As the country begins to reopen, we'll keep publishing news to help you navigate the state of travel today (like whether travel insurance covers the coronavirus), as well as stories about places for you to put on your bucket list once it's safe to start going more far-flung.
Leo Hoogenboom leads it out. Photo by Barry B. Brown/Coral Reef Photos
On the island of Bonaire last week, I solidified my opinion of cold-weather biking: like getting a flu shot or cleaning the toilet, you have to do it, but it’s not really much fun. I hear the protests already—the cold air is invigorating; it’s not bad if you dress right; snow bikes are fun—and I’ll concede it all. But next winter, you take a break from rides that require bundling up like Ralphy from A Christmas Story and head down to the Caribbean for some mountain biking—as I did last week—and then come talk to me about how good it feels to ride with numb fingers and frozen snot and a sore throat. I’ll take the crackling dry single track and hot Caribbean sun on my bare skin every time, thank you very much.
A municipality of the Netherlands, Bonaire is the “B” between Aruba and Curaçao in the ABC islands and drifts just 50 miles north of Venezuela. Divers love it for the unique double reef and windsurfers flock here as well, but I discovered that the island has a secret life as a mountain bike destination. Usually the drawback of riding in vacation destinations are the pieces of scrap metal that hotels pass off as rental bikes. But I found a friendly local bike shop in downtown Kralendijk called De Freewieler that rented Ridley Shark hard tails with working shifters, brakes, and—bonus—life left in the front shock. They also arranged for a local to show me around.
Guides are the second of three question marks in exotic bike touring: half the time you get some older guy, who, accustomed to babysitting overweight tourists, wants only to spin around the corner for a cold one at the beachfront bar; the other half the time you get a young punk with a nose ring who takes obvious relish in torturing out-of-shape visitors. Our guide, Leo Hoogenboom, arrived riding a lubed-up Cannondale RZ140 and dressed in reasonable bike clothes, and I thought, except for the kooky Dutch name, this guy’s alright. In fact Leo ripped up our expectations, not an easy task given the audience: my wife is an ex-racer; Barry Brown, a friend and photographer from Curaçao, built the World Cup mountain bike course on that island; and I have more bikes in my house than I have friends.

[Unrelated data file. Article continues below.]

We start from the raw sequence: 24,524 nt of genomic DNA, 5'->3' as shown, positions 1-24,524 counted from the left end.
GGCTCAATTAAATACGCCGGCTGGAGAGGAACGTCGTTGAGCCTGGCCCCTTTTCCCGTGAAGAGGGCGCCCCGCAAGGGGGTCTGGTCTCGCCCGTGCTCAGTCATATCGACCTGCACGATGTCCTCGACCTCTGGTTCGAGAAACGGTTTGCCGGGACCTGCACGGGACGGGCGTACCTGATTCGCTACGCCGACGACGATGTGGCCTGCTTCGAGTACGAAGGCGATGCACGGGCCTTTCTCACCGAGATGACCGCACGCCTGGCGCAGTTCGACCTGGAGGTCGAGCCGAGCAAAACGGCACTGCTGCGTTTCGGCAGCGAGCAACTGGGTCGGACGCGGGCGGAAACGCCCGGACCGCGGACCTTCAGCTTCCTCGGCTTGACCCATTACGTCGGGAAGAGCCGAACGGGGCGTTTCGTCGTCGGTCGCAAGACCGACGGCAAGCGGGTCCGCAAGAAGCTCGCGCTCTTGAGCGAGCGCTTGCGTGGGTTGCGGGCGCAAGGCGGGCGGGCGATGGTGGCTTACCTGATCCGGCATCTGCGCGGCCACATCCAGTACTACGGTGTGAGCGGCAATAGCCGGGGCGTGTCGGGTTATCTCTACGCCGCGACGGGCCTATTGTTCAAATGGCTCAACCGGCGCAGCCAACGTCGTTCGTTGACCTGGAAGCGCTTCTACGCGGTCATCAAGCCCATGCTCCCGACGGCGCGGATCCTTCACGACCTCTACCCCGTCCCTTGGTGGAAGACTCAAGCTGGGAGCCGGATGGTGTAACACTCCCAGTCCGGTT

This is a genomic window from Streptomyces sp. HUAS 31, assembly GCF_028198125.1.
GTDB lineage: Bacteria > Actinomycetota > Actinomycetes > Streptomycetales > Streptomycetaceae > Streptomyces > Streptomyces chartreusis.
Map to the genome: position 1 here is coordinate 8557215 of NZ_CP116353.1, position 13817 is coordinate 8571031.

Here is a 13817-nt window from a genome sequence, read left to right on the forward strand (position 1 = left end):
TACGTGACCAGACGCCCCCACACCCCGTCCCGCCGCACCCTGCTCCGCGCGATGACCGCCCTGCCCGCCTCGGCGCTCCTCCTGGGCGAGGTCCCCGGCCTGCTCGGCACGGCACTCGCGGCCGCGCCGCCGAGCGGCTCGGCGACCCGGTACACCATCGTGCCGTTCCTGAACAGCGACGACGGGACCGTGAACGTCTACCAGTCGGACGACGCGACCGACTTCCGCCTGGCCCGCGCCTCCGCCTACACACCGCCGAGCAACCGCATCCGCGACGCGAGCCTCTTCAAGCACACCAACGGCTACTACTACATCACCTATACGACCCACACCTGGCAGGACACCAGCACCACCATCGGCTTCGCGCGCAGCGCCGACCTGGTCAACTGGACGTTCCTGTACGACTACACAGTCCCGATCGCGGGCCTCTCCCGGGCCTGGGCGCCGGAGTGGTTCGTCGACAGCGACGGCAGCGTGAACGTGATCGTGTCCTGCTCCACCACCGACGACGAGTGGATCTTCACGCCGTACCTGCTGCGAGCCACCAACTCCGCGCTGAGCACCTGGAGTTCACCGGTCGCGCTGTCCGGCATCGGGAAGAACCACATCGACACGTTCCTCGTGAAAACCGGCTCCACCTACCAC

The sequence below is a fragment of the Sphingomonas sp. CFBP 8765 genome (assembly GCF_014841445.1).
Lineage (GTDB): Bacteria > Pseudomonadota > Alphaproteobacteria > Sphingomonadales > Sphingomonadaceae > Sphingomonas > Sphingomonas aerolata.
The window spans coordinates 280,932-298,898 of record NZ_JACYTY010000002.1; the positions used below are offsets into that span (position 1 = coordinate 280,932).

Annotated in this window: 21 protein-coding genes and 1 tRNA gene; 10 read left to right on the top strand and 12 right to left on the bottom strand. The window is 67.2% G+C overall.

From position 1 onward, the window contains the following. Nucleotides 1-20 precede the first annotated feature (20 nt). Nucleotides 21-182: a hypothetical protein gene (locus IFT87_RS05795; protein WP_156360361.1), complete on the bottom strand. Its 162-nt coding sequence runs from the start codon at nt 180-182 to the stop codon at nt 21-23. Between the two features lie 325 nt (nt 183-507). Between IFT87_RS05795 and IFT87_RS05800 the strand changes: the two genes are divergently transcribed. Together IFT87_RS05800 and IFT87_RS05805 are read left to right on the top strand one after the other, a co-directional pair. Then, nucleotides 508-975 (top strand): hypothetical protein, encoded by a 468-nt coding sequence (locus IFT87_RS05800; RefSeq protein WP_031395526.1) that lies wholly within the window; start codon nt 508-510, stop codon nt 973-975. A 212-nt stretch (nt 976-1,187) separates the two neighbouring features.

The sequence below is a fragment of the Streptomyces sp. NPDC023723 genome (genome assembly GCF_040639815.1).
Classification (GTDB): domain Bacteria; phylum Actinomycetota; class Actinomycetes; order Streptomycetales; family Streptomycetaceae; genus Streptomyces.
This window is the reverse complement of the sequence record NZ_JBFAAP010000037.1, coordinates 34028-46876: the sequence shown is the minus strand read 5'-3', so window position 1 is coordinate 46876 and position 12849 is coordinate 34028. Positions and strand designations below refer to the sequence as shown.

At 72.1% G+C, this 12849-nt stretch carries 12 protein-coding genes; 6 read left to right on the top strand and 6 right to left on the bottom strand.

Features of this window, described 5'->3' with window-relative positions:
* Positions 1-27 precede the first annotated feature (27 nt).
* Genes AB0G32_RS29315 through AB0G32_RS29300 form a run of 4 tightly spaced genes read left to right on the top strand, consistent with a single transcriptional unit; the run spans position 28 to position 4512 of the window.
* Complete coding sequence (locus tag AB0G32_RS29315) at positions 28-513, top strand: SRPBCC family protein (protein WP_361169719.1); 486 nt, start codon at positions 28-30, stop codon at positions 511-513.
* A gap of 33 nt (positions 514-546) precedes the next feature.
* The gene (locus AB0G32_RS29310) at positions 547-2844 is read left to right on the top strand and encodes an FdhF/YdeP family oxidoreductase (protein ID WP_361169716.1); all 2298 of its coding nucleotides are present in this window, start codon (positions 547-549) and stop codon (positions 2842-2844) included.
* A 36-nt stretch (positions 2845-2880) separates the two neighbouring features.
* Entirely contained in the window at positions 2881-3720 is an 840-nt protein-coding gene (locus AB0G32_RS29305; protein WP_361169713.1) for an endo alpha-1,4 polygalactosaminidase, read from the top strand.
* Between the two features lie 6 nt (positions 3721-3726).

The third pitfall of vacation destination mountain biking is the terrain, usually a manicured lawn ride to ensure that nobody scuffs a knee or has a bad time. I was mildly worried to begin with when Leo led us up a decrepit dirt road, but then we swung onto a trail that was so tight with fins of white limestonet and ten-foot-tall cadushi cactus that I feared for my hands. Next up was an even narrower trail that kicked me around like flotsam in the surf and had me laughing out loud, especially when we rounded a bend and nearly dead-ended in the Kool-Aid blue sea. The ride kept unfolding: here a gravely little climb, there a rubbly saddle-in-the-gut descent, next a calf-stretching hike-a-bike, and finally a wide-open single track that we tore down, zinging past cactus bigger than anything I’ve seen in Arizona and scrubby views out over the sea. At the bottom, we all stood looking at one another in stunned silence, trying to comprehend how we’d been so fortunate to stumble on such a classy ride in this most unlikely of spots. “Not so bad,” Leo said with a smile before turning toward town.